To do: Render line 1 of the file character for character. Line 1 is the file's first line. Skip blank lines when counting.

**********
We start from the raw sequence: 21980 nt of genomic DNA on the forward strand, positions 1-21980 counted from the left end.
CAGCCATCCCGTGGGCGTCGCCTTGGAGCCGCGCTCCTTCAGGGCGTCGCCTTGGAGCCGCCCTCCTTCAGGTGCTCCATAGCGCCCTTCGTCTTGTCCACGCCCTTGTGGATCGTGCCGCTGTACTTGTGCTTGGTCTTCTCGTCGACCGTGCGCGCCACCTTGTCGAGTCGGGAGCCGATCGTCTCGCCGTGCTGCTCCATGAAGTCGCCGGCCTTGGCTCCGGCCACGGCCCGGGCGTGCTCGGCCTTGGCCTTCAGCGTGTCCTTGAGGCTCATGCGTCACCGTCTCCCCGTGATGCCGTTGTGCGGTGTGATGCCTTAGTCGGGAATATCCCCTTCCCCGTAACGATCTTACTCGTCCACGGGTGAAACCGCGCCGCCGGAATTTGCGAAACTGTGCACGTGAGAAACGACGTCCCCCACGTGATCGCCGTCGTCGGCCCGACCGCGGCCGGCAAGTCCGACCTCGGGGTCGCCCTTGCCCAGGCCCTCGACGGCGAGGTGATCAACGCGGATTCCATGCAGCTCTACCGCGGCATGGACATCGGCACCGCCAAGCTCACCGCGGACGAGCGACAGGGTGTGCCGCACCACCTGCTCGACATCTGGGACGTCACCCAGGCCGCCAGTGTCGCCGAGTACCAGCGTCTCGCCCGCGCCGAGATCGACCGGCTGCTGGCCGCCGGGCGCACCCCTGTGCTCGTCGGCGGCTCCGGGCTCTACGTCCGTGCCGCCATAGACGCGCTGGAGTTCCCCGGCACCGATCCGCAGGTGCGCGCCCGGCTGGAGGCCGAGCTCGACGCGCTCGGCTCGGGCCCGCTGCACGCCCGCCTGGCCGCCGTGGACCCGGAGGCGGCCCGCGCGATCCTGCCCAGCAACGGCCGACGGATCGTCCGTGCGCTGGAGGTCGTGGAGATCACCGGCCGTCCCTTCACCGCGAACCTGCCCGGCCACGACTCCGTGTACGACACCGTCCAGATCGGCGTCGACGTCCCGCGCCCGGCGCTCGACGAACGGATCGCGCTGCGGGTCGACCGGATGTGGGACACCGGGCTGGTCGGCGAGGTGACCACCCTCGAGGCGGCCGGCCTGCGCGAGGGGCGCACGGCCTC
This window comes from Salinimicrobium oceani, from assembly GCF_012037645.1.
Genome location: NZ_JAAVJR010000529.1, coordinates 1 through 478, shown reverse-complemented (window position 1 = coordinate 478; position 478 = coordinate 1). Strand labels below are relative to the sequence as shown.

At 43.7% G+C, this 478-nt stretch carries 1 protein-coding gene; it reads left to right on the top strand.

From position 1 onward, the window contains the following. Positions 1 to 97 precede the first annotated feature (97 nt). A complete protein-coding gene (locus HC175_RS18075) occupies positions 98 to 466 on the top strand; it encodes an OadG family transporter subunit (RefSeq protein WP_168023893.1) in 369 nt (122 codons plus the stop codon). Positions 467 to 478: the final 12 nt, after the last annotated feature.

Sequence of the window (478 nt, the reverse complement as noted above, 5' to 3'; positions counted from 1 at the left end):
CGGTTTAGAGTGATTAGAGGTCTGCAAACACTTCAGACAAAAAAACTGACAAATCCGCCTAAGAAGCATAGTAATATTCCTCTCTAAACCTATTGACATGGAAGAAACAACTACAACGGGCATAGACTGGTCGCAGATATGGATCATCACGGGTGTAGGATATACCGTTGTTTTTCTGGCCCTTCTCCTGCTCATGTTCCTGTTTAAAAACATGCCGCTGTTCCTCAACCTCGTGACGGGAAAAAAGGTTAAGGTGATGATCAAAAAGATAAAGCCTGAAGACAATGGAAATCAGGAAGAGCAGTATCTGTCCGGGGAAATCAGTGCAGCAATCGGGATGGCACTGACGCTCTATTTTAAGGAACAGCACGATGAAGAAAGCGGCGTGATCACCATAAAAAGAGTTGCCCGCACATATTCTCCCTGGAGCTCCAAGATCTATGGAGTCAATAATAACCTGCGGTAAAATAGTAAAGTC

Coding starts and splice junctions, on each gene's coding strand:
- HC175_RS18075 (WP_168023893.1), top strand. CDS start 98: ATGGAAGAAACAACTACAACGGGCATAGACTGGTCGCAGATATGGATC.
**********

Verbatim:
We start from the raw sequence: 21980 nt of genomic DNA on the forward strand, positions 1-21980 counted from the left end.